When Provocations Change The Landscape

I remember around six or seven years ago reading a tweet about “looking closely” and researched books that were mentioned . Our kinder team liked the idea and since we were doing a unit on the Rainforest it seemed a good time to introduce the book and the concept. We were excited and we bought a few books in the series. Although I had known about the Reggio Emilia approach I found more and more information on these programs. After some time, I saw some tweets and blogs about ”provocations”and I was intrigued by the term; being more familiar with the term “provoke” On twitter I learned how a provocation was a positive, opened-ended, student-centered discovery to engage children in their learning. Then “provoke” took on new meaning for me; to prod children through environmental and other opportunities to discover, to push, to try to make sense of their world. I liked that, it sat well with me.

I met @avivaloca Aviva Dunsiger on Twitter and her blogs had me thinking: prodding me to look closely and differently at the provocations she set up for her classroom.  Then also on Twitter, I met Mary Wade @mary_teaching and her blog where she also used provocations to push my thinking. I saw #ReggioPLC and was intrigued. Here I met @DianeKashin1 Diane Kashin) who introduced me to “Forest Schools” and their approach to learning.

As I look back at my years of teaching, I often think about what my motivations and goals were; not only for my students, but for myself as well. Was happiness, joy, the inquisitiveness, the love of learning, the wonder of it all, a big part of what my classroom looked like. Certainly in my years in the early childhood program, it did! Kinder initially was like that as well and then a shift to a more “academic” program where we often teetered between academics and a child-centered, developmentally appropriate program. But then we looked closely, reminding us that’s how kinders really learn.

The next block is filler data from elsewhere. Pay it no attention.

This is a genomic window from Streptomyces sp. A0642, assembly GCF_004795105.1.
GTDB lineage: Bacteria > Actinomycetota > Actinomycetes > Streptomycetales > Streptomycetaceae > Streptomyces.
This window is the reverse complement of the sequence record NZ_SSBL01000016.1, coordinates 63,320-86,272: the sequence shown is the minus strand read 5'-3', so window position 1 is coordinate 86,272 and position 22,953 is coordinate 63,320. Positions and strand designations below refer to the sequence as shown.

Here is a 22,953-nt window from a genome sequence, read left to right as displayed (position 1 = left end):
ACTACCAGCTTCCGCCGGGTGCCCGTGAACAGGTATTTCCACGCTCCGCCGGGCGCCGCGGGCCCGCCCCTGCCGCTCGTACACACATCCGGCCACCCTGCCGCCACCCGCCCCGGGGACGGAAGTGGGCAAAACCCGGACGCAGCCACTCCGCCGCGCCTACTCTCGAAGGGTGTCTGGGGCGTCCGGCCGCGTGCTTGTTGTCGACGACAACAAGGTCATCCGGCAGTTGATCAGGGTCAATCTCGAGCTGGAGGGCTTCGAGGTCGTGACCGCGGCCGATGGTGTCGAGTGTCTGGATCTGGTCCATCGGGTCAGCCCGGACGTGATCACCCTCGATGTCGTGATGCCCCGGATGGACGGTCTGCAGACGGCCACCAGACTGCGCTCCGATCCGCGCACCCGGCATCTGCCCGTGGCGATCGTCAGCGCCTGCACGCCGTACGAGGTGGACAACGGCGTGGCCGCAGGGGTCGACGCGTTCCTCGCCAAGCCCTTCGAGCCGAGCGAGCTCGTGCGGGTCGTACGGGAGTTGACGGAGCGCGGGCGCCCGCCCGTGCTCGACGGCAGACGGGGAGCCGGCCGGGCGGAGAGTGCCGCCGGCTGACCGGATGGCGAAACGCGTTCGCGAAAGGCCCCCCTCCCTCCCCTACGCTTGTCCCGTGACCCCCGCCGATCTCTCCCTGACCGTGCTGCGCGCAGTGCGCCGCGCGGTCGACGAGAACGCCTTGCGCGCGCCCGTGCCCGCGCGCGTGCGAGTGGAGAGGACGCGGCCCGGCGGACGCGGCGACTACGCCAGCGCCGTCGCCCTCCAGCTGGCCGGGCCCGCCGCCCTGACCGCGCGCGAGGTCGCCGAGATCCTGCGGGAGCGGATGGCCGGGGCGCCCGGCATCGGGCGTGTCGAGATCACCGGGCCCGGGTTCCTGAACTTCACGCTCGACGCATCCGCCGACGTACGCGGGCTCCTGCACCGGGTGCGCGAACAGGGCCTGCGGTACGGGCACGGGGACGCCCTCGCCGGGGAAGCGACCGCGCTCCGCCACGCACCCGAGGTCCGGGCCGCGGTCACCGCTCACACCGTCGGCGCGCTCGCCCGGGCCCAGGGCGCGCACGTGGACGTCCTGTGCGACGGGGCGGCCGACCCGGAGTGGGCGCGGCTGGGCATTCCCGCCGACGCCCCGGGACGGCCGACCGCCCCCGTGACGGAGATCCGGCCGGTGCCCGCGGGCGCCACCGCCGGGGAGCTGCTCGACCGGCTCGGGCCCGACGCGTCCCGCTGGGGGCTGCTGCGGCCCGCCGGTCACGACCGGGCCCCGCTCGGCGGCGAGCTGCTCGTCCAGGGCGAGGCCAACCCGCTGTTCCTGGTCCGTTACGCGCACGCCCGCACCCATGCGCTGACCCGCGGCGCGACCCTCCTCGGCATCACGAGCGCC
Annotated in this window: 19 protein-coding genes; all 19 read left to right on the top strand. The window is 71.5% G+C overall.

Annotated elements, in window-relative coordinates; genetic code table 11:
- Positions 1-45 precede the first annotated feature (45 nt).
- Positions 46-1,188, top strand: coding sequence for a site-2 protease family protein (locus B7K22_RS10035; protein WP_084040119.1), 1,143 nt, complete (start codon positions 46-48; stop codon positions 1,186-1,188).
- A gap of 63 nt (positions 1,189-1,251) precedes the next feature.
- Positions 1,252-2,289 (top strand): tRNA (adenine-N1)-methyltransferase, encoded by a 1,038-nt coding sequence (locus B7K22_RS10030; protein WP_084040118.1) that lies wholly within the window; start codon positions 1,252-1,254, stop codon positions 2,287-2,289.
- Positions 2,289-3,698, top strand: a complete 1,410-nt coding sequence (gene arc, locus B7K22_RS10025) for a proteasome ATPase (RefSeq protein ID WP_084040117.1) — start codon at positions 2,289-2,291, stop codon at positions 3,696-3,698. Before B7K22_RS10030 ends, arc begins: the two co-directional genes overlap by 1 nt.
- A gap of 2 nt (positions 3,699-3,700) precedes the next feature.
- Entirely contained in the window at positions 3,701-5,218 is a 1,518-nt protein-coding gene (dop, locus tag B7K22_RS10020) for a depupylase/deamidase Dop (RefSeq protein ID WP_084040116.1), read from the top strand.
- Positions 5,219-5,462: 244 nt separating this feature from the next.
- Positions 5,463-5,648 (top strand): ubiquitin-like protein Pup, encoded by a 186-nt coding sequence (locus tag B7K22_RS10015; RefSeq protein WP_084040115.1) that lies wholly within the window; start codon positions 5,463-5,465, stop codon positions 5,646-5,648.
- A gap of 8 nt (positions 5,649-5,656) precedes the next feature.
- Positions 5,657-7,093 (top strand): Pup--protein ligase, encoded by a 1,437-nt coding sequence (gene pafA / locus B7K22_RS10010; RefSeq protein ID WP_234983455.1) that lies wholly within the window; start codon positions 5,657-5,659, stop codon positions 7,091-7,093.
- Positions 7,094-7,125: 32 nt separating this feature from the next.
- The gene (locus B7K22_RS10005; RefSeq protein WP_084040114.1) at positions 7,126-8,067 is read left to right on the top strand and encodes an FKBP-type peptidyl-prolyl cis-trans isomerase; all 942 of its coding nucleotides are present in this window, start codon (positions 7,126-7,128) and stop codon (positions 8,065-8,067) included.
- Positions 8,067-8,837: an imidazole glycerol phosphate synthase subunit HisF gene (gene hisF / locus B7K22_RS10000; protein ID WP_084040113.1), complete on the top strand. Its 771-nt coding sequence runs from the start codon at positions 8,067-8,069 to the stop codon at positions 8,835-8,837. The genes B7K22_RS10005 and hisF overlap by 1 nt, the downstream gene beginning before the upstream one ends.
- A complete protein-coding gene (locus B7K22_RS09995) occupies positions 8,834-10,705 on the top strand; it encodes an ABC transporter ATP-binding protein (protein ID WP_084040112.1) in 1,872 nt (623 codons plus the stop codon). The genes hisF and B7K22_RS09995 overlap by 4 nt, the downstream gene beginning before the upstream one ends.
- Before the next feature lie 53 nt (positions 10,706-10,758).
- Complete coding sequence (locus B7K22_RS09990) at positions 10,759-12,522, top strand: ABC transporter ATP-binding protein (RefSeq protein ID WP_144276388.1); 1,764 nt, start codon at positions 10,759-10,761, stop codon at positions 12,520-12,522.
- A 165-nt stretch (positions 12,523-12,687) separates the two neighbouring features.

I reflect and share here, because as I sub, I still try to make sense of what we’re doing as educators. That pendulum swings and I see educators are taking a closer look at what’s “right” for students, especially in lower elementary. It’s in the mindset, isn’t it. We can make changes. If we want to give kids’ agency, then we have to take it for ourselves as well.

Do you use provocations in your program? Is there flexibility to teach with a more open lens of ideas that fascinate you and are eager to “give it a go?” Have you discovered a way to integrate student-initiated learning with the acaemdics you’re mandated to teach?

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2 Responses to When Provocations Change The Landscape

  1. adunsiger says:

    Thanks for the mention here, Faige! Your last sentence really has me thinking about our new K Program Document. Instead of seeing it as integrating everything, what if we looked at connecting this student-initiated learning to the program expectations? Could we find the learning in what the kids are already doing? Our Program Document speaks about noticing and naming the learning. I think this is key. What about you?


    • faige says:

      It makes sense. To me noticing and naming the learning could also be part of the dialogue with the student. Whether it’s social emotional or academic learning, students often need that communication/language to support what they’re doing and learning.

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